Three reasons we can sometimes get stuck

The first three competencies of Inner Leadership are the ability to stay calm in a crisis, the ability to make clear sense of the situation, and the ability to find more opportunities to move forward.

But even when we have developed these skills we can still sometimes find ourselves feeling stuck.

There are three main reasons for this:

— The first is analysis-paralysis or overthinking. This is where we over-analyse a situation so much that we cannot take a decision. Like Hamlet, we flip back and forth between the possibilities and the consequences, endlessly asking: “Option A or Option B, that is the question…? And what about Option C and Option D? But which answer is right? And what if I fail? And what if I succeed? And… ?”

— The second reason we might find ourselves stuck is if we aren’t sure who we want to become, the destiny we want to create for ourselves. After all, if we don’t know what we want to achieve by the end of our life, how can we choose the best next step forward towards achieving that?

— And the third main reason we can sometimes get stuck is fear: fear of failure, fear of success, fear of the unknown, and fear of what we might encounter along the way.

So the fourth key skill or competency of Inner Leadership is to learn how to identify, understand, and remove these three blockages:

  1. To accept that in a time of massive change we will never be able to predict or control what is going to happen, so all ways forward are a step into the unknown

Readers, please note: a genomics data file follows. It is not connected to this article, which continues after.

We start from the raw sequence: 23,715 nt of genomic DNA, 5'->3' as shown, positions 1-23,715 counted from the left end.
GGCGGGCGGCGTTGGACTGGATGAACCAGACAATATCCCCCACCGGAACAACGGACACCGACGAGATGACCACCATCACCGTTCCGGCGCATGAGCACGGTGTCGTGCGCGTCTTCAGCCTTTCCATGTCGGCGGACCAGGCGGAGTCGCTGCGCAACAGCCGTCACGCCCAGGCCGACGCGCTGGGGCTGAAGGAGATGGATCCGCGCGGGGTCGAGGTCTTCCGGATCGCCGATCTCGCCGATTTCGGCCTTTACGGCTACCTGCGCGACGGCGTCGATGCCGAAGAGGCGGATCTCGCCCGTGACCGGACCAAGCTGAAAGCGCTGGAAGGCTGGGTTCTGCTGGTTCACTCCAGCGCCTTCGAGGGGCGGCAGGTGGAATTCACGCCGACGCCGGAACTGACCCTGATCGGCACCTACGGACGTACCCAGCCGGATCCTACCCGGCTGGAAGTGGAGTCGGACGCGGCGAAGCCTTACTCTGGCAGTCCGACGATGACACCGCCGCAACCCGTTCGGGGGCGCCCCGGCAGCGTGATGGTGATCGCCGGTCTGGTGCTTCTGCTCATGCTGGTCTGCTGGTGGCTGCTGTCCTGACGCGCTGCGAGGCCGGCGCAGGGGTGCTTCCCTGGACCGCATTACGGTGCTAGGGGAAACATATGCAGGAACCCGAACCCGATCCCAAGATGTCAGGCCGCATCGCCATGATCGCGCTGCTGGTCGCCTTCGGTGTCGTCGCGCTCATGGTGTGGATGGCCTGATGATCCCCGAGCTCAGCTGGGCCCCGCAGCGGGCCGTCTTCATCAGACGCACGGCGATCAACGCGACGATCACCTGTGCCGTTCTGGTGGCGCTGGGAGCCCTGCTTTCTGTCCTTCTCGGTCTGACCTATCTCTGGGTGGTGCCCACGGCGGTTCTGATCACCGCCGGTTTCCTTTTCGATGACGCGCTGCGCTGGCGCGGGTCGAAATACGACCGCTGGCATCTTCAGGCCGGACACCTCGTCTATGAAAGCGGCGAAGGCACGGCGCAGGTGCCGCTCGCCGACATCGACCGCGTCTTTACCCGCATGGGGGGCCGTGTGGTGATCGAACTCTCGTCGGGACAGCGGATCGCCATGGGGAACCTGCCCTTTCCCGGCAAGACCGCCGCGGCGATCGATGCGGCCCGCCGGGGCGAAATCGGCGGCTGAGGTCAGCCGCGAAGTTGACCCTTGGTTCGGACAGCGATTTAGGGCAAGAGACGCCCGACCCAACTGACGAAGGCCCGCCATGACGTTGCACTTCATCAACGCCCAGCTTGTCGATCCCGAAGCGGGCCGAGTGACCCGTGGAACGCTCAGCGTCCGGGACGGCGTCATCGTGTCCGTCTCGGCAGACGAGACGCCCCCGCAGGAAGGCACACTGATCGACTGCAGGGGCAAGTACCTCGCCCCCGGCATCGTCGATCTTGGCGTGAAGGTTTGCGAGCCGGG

2. To realise that there is no ‘right’ answer, so choosing the path that brings us the most energy and inspiration is the way we can give ourselves the best chance to create what we most want in the world
  3. When all around is changing, the biggest danger is to stay still and remain in the past or do nothing

Developing this ability is the fourth step to becoming antifragile.

Have you ever found yourself stuck? Was it because you were overthinking, afraid, or didn’t know what destiny you wanted to create for yourself? Did you eventually choose the way forward that most inspired you? With hindsight, do you wish that you had? Is it worth preparing now to give yourself more options next time?

Adapted from Inner Leadership: a framework and tools for building inspiration in times of change.

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(And remember: you don’t learn to swim by reading about swimming, you also have to practice.)

Photo by National Library of Scotland via

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